We went up and up through a tiny village, across a river, past some stone towers, and onto steep narrow little paths up the slopes in the piney-woods. That part was astounding in many ways: the beauty of the forest; the steep drop to the sides; the incredible sense of height and space beyond the close green boughs; the exhilarating strength of the horses, the feeling of them pulling you up and up, sure-footed and muscular and carrying you. The pines turned to a few open meadows surrounded by gnarled old birches. The trees looked really fantastically hoary. I may as well admit it now: there were more than a few times that Georgia made me think of Middle-Earth. After crossing a stream, it really opened up. We were past the tree-line and surrounded by grass, and we could finally see just how high we really were. Green slopes all around, down and down. Far in the distance, dark rocky and snowy peaks. The sky was clear and blue. The sun was strong, strong, strong.

We reached this little glacial lake, and there we got off our horses. Our guides tried to stop the horses from sitting or rolling as often as possible. We didn't understand why until we pulled the totally smushed tomatoes out of the saddle-bags...
Long story short, a few of us mustered our gumption and stripped to underwear, hollered and ran and JUMPED into the green water. It was COLD, deep, and clear. A little water got in my mouth that tasted beautiful. It was a small lake--I easily swam across it floating on my back, feeling clean and glide-y and like Nessie or Excalibur could be lurking below. I was chilled for hours after putting my clothes on over my wet underwear, but it was worth it.


*On my first riding trip, on our way down the mountain, Shergil came thundering down on his horse looking like fricken Lawrence of Arabia/Marlboro Man/other awesome horseback-riding manly men I don't know about. My horse got in on the action and galloped all the way back to the village. Except for trying to hold my hat on with one hand and the reins in the other, it was a feeling not to be beat. How do cowboys keep their hats on?

Friday, September 2, 2011

A Great Day


Something wonderful happened to me last week. I took the afternoon off from working at summer camp, and I got in the car with my mom and dad, and we drove to Galax. That's usually wonderful enough. It's a pretty drive, and that town is riddled with good barbecue, music both live and historic, and the best Mexican restaurant within a fifty-mile radius.

But! That day was special. We were going to meet Jim Barnes, a music and radio enthusiast and very tall man. Most exciting, we were going to meet Betsy Rutherford's daughters.

We were all smiling so big to meet each other there, me looking for Betsy in the faces of these women, Jim Barnes so tall, us girls so short. Jim and the three of us--Mom, Dad, and me--talking about what an incredible singer Betsy was. My mother and father talking about listening to the musicians of our area, going to the fiddler’s convention in Galax in the seventies. My Dad took his Betsy Rutherford album back to college in Ann Arbor, Michigan; back to what I imagine as a small round table in a small dark college dorm room where he and his buddies had a continuous bridge game running. He played with the football guys, and the list of allowed LPs was a short one. Motown was unilaterally banned, Roy Orbison and Bob Dylan allowed, and because of my Dad the southern boy those Michigan jocks over at the political school were listening to James Taylor and Betsy Rutherford too.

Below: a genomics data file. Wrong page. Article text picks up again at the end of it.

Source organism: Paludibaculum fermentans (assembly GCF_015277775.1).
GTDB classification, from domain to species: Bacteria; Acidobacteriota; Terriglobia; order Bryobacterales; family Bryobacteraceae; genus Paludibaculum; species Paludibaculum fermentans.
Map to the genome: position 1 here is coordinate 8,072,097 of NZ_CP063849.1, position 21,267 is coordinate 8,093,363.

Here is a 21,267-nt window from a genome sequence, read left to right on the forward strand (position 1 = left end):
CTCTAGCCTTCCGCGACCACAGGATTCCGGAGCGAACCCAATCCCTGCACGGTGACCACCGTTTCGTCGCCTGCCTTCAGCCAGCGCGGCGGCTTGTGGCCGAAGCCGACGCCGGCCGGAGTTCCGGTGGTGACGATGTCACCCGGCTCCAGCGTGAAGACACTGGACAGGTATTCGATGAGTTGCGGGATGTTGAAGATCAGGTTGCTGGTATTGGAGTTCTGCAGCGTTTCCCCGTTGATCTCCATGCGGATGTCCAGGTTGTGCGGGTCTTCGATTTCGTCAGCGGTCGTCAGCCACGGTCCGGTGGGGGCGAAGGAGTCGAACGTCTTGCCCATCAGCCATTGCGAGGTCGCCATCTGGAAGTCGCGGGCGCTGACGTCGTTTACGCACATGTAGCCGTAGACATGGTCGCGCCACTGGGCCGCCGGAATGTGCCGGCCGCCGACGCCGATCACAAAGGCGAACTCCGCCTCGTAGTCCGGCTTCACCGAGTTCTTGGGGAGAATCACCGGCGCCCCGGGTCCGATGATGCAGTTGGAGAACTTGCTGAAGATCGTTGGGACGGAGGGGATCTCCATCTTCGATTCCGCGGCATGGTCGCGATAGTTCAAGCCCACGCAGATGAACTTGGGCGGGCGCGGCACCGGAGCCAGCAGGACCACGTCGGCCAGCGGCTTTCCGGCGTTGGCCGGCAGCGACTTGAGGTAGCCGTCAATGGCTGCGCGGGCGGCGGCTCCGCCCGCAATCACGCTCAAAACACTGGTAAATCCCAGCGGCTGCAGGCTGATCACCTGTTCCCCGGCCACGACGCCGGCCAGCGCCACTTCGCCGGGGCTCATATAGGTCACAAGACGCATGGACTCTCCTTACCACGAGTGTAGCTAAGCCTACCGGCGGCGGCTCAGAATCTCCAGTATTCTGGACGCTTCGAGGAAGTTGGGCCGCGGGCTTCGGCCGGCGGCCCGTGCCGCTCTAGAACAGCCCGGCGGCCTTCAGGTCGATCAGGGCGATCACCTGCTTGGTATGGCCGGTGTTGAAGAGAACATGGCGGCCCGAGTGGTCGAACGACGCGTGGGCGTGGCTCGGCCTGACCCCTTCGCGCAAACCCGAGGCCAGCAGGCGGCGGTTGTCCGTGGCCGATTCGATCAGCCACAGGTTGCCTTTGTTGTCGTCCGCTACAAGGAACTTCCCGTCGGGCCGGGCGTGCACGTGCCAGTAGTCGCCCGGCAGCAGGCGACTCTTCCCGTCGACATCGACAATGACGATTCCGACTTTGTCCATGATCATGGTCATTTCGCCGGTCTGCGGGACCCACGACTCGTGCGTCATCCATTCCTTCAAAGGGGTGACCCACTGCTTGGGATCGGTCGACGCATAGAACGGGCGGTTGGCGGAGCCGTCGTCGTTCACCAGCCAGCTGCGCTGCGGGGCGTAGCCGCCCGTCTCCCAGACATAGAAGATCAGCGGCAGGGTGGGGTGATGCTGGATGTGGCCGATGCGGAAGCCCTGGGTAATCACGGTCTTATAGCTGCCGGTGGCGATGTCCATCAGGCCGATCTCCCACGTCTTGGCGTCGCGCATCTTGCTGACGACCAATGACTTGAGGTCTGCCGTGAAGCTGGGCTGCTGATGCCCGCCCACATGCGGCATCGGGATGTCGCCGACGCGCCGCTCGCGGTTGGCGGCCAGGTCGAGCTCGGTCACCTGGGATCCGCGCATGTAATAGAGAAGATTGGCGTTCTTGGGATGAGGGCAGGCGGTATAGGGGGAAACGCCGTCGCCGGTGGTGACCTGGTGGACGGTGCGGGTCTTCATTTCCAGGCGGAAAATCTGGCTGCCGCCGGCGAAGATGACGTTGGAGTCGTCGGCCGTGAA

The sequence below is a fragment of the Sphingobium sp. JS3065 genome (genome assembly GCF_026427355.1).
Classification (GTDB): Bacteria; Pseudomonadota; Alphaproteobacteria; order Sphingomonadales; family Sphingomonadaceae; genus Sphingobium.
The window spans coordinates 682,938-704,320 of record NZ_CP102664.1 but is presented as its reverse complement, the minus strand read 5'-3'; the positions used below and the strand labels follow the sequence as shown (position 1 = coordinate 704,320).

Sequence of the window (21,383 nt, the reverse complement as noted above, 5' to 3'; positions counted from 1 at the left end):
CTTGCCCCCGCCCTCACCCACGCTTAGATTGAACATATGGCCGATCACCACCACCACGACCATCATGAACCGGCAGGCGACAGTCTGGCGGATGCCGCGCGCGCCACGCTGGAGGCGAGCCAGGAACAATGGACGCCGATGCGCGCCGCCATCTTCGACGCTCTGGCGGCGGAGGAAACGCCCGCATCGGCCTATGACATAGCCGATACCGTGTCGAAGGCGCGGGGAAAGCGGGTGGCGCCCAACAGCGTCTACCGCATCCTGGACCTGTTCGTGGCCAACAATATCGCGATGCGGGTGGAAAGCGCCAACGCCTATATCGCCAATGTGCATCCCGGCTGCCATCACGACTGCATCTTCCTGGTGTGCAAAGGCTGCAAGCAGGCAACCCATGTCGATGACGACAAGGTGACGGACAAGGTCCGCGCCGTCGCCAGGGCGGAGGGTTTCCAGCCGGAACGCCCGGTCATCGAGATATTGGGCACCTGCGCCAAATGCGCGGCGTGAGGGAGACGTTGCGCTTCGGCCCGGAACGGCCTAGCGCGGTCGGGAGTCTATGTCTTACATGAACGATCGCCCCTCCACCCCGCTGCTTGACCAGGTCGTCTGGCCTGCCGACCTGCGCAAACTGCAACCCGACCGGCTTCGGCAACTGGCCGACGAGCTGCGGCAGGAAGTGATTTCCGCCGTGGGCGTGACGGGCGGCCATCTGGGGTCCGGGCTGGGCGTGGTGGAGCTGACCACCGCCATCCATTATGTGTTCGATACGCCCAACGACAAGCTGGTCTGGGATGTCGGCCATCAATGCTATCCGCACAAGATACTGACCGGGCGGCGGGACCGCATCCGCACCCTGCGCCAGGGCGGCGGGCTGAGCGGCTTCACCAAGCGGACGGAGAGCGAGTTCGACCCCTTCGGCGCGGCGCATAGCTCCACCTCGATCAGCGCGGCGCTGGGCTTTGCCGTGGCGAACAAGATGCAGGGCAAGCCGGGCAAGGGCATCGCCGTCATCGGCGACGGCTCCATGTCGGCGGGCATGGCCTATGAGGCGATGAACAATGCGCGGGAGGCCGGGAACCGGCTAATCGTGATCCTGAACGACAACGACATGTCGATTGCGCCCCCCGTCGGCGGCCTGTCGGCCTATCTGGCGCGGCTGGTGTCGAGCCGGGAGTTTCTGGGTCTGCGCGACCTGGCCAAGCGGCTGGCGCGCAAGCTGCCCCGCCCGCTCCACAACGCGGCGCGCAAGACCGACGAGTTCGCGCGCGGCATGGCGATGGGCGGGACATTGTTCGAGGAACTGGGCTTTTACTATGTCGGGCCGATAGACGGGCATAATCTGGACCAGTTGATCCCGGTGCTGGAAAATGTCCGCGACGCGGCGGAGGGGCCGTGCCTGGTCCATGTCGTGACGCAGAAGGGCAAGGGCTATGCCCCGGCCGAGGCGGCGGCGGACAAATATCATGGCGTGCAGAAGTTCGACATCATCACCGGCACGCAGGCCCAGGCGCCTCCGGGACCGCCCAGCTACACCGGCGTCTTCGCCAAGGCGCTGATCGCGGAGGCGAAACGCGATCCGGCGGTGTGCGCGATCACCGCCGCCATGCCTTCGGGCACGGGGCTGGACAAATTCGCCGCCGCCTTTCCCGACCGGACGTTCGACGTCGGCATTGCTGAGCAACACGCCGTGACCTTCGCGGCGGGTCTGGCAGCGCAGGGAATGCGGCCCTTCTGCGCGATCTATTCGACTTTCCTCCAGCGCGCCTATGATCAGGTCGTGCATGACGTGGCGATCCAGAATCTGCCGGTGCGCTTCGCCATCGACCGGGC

Betsy Rutherford Coffey (1944-1991) was born in Galax, VA and raised in Baltimore, MD. If you remember my post about Fields Ward (specifically his singing of the ballad "Earl Brand", she was his cousin. There were several great mountain musicians hanging in Baltimore at the same time--Ola Belle Reed was one.
There is Betsy in the photo below--the younger, wistful-looking woman. In the foreground is Stella Kimball, who Betsy played music with.


I've said a few times that she was one of the finest voices in traditional music. A great bio on Facebook here: http://www.facebook.com/pages/Betsy-Rutherford/280723351942865?sk=info


I got the chance to say to her daughters, “So many places I go to sing, I talk about your mother.” To tell them how their mother shaped my life by the power of her songs and the way she sang them. When I was a teenager, looking for new songs to sing at the Fiddler's Convention, my Dad played his old LP for me. I remember I liked Joan Baez at the time, I liked James Taylor, and I liked Irish music, and the Beatles. Betsy Rutherford's voice rolled. She had a deep and sweet voice, that could sigh, too. She could rock you--not in a Joan Jett way, but rock your soul. There was so much conviction and passion and reality in the sound. I had read a novel called "Belle Prater's Boy", that featured the song "Tramp On The Street". I thought it sounded sappy; but when she sang it, it was full of this truth.


She sang "Rain and Snow":


I saw her coming down the stairs

Combing back her long yellow hair

And her cheeks were as red as a rose.


I understood so fully, so powerfully, this devastating destructive beauty. I knew what that verse meant.


Lacy said, “Mom was a storyteller, first and foremost.”


Then Heather would pop out with something like, “Ernest Stoneman couldn’t drive!”


We visited the house, met the dogs. In a little wood-paneled room, a mini-archive in Galax, sat DJ John Coffey, who took requests and spun us 78s that made us want to shake a foot. Heather threw back her head and said, "Harvey and Copeland!" and out it came. For many years John made "Christmas albums": exhaustively notated 25-track compilations of traditional music from his vast collection, just for enjoying and giving to the family at Christmastime. My dad got all twilight zone when he saw the stained-glass bathroom door that John put in 20 years ago; Dad just put our stained-glass bathroom door in place a couple months back.